Saturday, September 14, 2013

Who Are You Without Your Disease?


"Who are you without your disease? What makes you more than just your disease? How have you adapted these aspects of your life so they're not completely overcome by your illnesses?"

I came across this question yesterday on a web site, and I just knew I had to respond, so here goes.

I was diagnosed with rheumatoid arthritis (RA) in 2008. I have had times where I could hardly walk, and with the help of the medical systems, there are times when I live a fairly normal life. For quite some time prior to last year I really wouldn't have known how to answer the question "who are you without your disease?" When you're shuffling down the street, virtually everyone you know asks if you're okay and "what's going on?" You answer "I have RA" and you very much get into "a man with a disease" mode.

Last year my father told me a story about a woman with MS who would tell anyone that asked her a similar question "I have MS." One day, someone looked her in the eye and said "you don't have MS, MS has you." Alarm bells went off in my head. This was a message for me too. I was traveling through life with my dis-ease as my driver, RA was defining my life. Did it really have to be that way? I didn't think so. P.S. That woman with MS is now training for a marathon.

Who am I without my disease?

Today, that question is very easy for me to answer. I am a man that has experienced dis-ease and am now doing my part to eliminate dis-ease from our society.

A lofty goal you might suggest? Hear me out. If not me, then who? If not now, then when? There are a lot of people that have this same goal, whether they've consciously thought about it or not.

Since being diagnosed, I have read a lot and experienced many different Eastern and Western treatment options. My belief system suggests that our human body is meant to heal and if we give it the environment to heal, it has an amazing ability to heal itself. When we cut our finger or break a bone, the body jumps into healing mode and we're good as new in a short time.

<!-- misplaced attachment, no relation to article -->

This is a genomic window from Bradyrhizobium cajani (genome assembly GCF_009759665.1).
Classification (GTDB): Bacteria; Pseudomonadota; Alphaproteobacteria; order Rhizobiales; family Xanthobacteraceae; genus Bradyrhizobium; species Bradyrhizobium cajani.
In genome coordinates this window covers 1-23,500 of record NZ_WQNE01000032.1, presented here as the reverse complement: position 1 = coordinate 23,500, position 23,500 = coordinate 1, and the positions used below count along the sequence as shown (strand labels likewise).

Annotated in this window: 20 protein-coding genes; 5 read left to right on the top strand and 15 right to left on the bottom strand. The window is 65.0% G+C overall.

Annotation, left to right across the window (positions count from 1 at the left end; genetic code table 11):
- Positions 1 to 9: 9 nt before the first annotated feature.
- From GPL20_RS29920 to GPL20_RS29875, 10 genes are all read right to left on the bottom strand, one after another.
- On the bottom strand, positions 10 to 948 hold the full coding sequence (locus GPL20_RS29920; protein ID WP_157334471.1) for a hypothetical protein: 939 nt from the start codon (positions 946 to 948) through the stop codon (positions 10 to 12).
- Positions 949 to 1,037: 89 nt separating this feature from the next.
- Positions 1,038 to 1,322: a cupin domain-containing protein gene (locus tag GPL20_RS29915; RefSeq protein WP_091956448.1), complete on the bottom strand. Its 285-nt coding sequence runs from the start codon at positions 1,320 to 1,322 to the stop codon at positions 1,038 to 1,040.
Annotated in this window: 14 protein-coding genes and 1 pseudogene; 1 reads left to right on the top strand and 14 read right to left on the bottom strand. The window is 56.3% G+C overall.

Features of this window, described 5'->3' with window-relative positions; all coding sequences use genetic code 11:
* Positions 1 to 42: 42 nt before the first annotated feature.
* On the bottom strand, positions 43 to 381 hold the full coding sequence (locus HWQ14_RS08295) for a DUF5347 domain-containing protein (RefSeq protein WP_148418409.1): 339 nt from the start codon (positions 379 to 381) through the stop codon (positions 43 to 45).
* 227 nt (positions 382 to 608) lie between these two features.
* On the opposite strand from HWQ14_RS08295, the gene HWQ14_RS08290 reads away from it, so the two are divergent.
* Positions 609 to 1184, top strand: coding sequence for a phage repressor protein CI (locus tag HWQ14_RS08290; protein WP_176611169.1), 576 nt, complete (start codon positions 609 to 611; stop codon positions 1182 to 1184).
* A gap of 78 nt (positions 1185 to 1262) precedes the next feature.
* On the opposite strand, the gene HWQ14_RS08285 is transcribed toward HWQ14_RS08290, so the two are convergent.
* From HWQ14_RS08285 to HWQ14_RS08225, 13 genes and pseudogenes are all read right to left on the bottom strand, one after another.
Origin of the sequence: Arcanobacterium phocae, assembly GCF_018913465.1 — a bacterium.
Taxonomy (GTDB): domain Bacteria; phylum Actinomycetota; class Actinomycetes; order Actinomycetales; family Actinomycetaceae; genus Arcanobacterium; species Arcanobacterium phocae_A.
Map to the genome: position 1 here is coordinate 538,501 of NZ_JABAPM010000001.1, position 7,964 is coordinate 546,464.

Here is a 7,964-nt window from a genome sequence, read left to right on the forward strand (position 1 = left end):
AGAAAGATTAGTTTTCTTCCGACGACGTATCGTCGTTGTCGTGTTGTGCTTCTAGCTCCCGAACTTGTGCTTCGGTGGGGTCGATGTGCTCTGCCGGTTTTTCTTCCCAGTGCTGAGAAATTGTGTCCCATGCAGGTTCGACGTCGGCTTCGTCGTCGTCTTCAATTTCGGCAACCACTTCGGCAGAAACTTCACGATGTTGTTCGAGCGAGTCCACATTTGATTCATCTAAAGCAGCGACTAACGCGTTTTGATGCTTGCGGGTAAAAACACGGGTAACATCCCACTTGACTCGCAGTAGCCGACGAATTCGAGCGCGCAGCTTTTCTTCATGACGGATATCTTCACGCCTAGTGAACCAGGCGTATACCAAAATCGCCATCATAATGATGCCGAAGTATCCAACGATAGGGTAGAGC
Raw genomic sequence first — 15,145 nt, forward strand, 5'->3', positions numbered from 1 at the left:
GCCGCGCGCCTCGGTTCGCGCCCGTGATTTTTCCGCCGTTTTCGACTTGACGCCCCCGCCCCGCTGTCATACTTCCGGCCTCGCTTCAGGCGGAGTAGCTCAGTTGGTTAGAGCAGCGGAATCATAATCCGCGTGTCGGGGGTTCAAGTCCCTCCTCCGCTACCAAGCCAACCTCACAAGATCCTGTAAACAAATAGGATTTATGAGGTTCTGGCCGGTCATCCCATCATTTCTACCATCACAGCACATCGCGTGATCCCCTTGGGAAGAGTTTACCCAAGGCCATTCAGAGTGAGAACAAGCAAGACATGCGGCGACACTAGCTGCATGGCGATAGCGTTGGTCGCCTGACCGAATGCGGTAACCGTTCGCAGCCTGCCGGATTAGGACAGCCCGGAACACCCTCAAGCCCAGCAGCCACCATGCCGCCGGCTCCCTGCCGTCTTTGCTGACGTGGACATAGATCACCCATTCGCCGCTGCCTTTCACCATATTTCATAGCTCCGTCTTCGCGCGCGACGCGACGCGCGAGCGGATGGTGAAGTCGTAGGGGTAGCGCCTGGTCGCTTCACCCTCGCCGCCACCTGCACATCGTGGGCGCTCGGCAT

In a swimming pool that is balanced, algae won't grow. It is well documented scientifically that in a human body that is balanced, dis-ease won't manifest itself either. But when stresses and other factors start to affect our bodies, we begin to take the system out of balance and we create an environment that gets out of balance for healing.

There are so many things that we can do to help eliminate stressors from our body, including the obvious two of diet and exercise. But I happen to believe the most important thing we can do is to simply LIVE OUR LIFE, truly live it. I live my life under 5 principles, each of which has been a title for a blog post:

1. Expect synchronicity -

2. Examine limiting beliefs -

3. Speak your authentic truth -

4. Love vs Fear, you have a choice -

5. Get off the sidelines -

I blog regularly suggesting that many people are living their lives trying to please other people rather than pleasing themselves, or living their life full of regrets. I believe that if people are taking steps toward fulfilling their dreams, however small or large the dream may be, that they start to bring their swimming pool back into balance, bringing their body into a state where dis-ease cannot manifest itself.

I believe that our only limitations to achieving our dreams are the self-limiting beliefs we impose upon ourselves.

I believe that our body gives us signs when it is in stress and that if we listen to and deal with the signs when they first appear, we can bring our bodies back into balance, before dis-ease manifests.

I believe that if everyone chose to live their best life now (thanks to my friend Priya for that phrase), we could eliminate the onset of new dis-ease.

I believe in miracles, having read and heard of many stories where people have received their diagnosis and said "that's not going to work for me", then their symptoms have disappeared at some point in the future. I know this isn't always the case, but I believe in miracles just the same.

I believe that if one person hears my story and makes the change to bring their life into balance for them, then I'll have made a difference, moving society one step closer to the elimination of dis-ease.

I sometimes find myself thinking of my onset of dis-ease as a blessing. That may sound crazy, but it served as a massive wake-up call for me. And if it hadn't happened, I probably never would have taken the time to understand my own self-sabotaging and limiting beliefs.

I have a lot of beliefs and a lot of dreams. And I'm taking steps to achieve them every day.

Who am I without my dis-ease? I almost forgot I had it.

If you want to help build a community of those who wish to eliminate dis-ease, share this story with friends. If you'd like to make sure you don't miss a blog, sign up for our newsletter.

Namaste, Ken

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